Avista Corp.’s outgoing CEO is resigned to the fact that 2007 will be a “repositioning” year for the company, which sold its money-losing energy marketing/trading unit and saw its utility operations hindered by a combination of adverse weather and regulatory lag impacts. Nevertheless, the Spokane, WA-based company reported profits for the second quarter of $14.2 million, or 26 cents/diluted share, compared with $13.5 million, or 27 cents/diluted share, for the same period last year.

“This is a year of repositioning for our company, with a focus on the future of our utility operations,” said CEO Gary Ely, who previously announced that he will retire at the end of this year. Scott Morris, currently Avista’s COO, will become CEO on Jan. 1, 2008.

One day earlier (on Tuesday), Avista Utilities filed with the Idaho Public Utilities Commission (PUC) seeking an increase in its electric power cost adjustment (PCA) surcharge by about 2.2%, effective Oct. 1. Avista said the rate change is to recover the difference between Avista’s actual generating and purchased power costs needed to serve its 118,000 customers in Idaho.

The surcharge attempts to recover the power costs for the 12-month period ended June 30, 2007, and it is expected to replace the current surcharge when it expires Sept. 30.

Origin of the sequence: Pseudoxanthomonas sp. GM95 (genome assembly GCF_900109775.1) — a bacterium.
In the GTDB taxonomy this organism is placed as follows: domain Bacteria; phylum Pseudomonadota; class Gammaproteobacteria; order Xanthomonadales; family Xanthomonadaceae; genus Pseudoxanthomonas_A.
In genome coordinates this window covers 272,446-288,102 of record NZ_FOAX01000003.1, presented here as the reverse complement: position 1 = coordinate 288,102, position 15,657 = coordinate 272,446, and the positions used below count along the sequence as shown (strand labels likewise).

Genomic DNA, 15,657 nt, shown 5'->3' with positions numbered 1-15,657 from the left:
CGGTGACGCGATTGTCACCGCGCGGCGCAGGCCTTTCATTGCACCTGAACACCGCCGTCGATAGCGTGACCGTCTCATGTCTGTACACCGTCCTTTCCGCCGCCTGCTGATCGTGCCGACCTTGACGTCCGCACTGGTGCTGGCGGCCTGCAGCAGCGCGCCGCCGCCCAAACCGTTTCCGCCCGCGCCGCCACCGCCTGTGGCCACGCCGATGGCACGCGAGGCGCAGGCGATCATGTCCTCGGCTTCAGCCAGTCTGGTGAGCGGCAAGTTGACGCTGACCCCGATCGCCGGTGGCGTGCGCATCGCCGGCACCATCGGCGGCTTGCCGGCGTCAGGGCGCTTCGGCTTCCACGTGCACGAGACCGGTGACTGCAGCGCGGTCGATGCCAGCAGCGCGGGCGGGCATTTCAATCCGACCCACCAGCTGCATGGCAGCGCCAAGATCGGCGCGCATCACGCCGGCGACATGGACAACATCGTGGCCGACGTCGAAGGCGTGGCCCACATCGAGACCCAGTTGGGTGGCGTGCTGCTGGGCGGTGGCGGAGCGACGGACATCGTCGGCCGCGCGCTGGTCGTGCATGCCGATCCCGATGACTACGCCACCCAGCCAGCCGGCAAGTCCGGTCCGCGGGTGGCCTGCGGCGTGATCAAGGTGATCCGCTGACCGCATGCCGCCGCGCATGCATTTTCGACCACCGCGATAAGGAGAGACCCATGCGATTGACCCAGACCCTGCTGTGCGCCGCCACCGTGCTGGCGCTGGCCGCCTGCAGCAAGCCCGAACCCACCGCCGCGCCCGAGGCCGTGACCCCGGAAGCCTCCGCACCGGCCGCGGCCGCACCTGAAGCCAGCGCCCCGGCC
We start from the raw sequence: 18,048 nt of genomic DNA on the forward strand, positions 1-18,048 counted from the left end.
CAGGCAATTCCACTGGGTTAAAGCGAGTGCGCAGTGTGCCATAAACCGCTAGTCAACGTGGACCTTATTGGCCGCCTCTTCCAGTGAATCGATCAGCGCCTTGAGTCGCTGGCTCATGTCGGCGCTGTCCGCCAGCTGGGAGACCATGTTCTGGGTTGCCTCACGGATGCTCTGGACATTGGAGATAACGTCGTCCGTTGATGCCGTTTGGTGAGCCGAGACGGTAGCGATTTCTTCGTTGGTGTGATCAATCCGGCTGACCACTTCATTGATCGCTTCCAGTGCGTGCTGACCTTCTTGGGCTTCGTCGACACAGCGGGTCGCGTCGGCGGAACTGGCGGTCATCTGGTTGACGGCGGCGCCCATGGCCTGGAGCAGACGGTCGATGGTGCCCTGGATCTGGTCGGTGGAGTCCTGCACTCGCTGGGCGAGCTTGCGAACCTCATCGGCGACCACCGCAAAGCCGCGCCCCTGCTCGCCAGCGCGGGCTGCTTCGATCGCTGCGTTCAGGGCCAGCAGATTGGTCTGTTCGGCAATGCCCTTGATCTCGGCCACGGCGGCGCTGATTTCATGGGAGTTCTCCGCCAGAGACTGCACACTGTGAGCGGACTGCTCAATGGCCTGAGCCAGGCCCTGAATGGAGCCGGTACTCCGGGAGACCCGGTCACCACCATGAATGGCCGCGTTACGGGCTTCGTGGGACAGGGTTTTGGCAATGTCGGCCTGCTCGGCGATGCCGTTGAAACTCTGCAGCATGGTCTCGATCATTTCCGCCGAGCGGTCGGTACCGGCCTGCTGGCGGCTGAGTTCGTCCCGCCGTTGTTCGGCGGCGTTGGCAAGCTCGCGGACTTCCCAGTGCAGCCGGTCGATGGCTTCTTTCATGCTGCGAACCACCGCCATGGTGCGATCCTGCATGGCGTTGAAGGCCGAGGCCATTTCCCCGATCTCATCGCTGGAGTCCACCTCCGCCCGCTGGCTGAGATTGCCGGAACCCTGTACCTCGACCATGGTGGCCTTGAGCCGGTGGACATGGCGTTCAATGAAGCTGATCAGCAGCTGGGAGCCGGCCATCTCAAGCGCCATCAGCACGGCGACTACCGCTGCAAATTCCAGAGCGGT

In reporting decreased year-over-year six-month earnings results ($28.3 million, or 53 cents/diluted share, vs. $45 million, or 91 cents/diluted share, for the first half of 2006) and a decrease in the overall earnings estimate for this year, Avista’s CEO Ely said the most “significant event” so far this year is Avista’s sale of its energy trading/marketing business to Coral Energy Holding LP. “It lowers our corporate risk profile and should increase the stability of our earnings,” he said.

Avista Utilities increased earnings slightly in the second quarter, compared to the same period last year ($17.2 million vs. $16.8 million), but most of that was attributed by the company to “decreases in interest expenses and taxes,” while there was a decrease in gross margins as some key power generation units were out of service for most of the quarter.

While the third quarter is historically a loss-generating period for the company, Avista senior officials expect things to look up financially and operationally as additional hydroelectric power supplies to kick in for the fourth quarter.

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